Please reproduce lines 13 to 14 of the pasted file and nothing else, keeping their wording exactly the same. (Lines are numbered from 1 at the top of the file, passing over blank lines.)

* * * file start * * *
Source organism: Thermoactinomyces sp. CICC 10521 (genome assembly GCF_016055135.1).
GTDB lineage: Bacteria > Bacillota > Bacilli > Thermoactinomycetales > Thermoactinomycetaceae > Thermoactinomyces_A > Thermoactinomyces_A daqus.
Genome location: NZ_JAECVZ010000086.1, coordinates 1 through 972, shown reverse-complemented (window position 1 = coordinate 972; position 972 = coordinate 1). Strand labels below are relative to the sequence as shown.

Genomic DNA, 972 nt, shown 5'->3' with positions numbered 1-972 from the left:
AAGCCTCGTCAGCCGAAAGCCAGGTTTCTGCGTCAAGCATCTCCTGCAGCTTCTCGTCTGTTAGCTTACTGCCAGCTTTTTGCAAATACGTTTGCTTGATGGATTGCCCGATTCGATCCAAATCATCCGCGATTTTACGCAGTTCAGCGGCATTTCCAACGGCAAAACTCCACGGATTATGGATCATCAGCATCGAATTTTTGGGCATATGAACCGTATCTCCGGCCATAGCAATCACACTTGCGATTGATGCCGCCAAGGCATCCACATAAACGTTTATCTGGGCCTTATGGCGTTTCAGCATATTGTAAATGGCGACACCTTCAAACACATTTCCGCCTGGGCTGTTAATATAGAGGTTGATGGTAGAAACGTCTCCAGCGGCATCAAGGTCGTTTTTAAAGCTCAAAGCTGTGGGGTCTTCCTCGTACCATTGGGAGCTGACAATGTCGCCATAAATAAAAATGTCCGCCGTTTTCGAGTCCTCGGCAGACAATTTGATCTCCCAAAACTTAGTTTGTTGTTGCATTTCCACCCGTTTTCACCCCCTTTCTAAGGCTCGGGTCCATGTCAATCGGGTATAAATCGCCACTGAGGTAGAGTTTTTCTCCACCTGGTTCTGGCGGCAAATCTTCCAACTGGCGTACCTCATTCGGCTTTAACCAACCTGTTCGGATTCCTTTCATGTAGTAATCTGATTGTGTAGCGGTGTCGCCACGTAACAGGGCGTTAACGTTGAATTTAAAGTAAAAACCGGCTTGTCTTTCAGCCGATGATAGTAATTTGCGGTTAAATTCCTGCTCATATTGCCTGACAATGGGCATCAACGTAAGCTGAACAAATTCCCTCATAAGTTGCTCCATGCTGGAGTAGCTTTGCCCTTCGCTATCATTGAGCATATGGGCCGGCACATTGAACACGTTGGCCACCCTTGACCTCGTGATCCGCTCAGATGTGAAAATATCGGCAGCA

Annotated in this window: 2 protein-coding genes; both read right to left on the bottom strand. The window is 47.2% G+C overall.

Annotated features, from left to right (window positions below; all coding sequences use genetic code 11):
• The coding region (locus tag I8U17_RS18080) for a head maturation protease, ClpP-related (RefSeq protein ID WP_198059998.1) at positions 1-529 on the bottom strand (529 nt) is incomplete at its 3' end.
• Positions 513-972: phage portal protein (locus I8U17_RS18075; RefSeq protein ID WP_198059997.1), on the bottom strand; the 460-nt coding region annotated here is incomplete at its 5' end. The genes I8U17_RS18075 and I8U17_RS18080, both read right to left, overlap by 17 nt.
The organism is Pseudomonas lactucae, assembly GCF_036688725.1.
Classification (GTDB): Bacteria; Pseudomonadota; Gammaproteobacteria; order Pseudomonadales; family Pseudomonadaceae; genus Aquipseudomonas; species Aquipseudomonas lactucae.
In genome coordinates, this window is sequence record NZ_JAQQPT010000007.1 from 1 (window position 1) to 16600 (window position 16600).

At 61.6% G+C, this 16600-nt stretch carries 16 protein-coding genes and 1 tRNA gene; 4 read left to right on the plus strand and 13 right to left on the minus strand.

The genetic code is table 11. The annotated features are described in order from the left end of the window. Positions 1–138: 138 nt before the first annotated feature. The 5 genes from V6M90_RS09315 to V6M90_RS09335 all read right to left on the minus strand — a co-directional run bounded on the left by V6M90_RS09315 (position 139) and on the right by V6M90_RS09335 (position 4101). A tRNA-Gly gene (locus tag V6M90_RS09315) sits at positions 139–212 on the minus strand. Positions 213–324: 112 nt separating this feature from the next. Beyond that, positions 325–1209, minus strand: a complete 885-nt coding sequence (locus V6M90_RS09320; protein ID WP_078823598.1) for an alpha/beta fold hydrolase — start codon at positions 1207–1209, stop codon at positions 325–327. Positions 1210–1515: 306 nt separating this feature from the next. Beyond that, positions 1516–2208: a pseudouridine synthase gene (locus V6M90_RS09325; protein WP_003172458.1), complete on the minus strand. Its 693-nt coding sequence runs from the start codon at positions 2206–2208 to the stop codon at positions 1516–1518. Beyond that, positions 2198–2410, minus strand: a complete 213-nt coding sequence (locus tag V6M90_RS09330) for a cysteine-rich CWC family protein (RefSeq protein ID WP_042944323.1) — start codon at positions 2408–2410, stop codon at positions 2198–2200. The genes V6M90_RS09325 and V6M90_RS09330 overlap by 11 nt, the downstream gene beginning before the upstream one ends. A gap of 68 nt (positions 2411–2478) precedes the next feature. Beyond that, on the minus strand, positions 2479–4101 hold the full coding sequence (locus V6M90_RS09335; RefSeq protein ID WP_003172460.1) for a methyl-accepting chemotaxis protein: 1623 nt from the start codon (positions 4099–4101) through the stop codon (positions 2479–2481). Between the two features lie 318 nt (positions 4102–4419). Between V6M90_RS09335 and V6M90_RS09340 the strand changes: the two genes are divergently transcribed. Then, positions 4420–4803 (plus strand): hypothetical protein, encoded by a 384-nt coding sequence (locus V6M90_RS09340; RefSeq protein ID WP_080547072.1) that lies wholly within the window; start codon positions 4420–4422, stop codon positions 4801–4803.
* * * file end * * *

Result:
At 61.6% G+C, this 16600-nt stretch carries 16 protein-coding genes and 1 tRNA gene; 4 read left to right on the plus strand and 13 right to left on the minus strand.

The genetic code is table 11. The annotated features are described in order from the left end of the window. Positions 1–138: 138 nt before the first annotated feature. The 5 genes from V6M90_RS09315 to V6M90_RS09335 all read right to left on the minus strand — a co-directional run bounded on the left by V6M90_RS09315 (position 139) and on the right by V6M90_RS09335 (position 4101). A tRNA-Gly gene (locus tag V6M90_RS09315) sits at positions 139–212 on the minus strand. Positions 213–324: 112 nt separating this feature from the next. Beyond that, positions 325–1209, minus strand: a complete 885-nt coding sequence (locus V6M90_RS09320; protein ID WP_078823598.1) for an alpha/beta fold hydrolase — start codon at positions 1207–1209, stop codon at positions 325–327. Positions 1210–1515: 306 nt separating this feature from the next. Beyond that, positions 1516–2208: a pseudouridine synthase gene (locus V6M90_RS09325; protein WP_003172458.1), complete on the minus strand. Its 693-nt coding sequence runs from the start codon at positions 2206–2208 to the stop codon at positions 1516–1518. Beyond that, positions 2198–2410, minus strand: a complete 213-nt coding sequence (locus tag V6M90_RS09330) for a cysteine-rich CWC family protein (RefSeq protein ID WP_042944323.1) — start codon at positions 2408–2410, stop codon at positions 2198–2200. The genes V6M90_RS09325 and V6M90_RS09330 overlap by 11 nt, the downstream gene beginning before the upstream one ends. A gap of 68 nt (positions 2411–2478) precedes the next feature. Beyond that, on the minus strand, positions 2479–4101 hold the full coding sequence (locus V6M90_RS09335; RefSeq protein ID WP_003172460.1) for a methyl-accepting chemotaxis protein: 1623 nt from the start codon (positions 4099–4101) through the stop codon (positions 2479–2481). Between the two features lie 318 nt (positions 4102–4419). Between V6M90_RS09335 and V6M90_RS09340 the strand changes: the two genes are divergently transcribed. Then, positions 4420–4803 (plus strand): hypothetical protein, encoded by a 384-nt coding sequence (locus V6M90_RS09340; RefSeq protein ID WP_080547072.1) that lies wholly within the window; start codon positions 4420–4422, stop codon positions 4801–4803.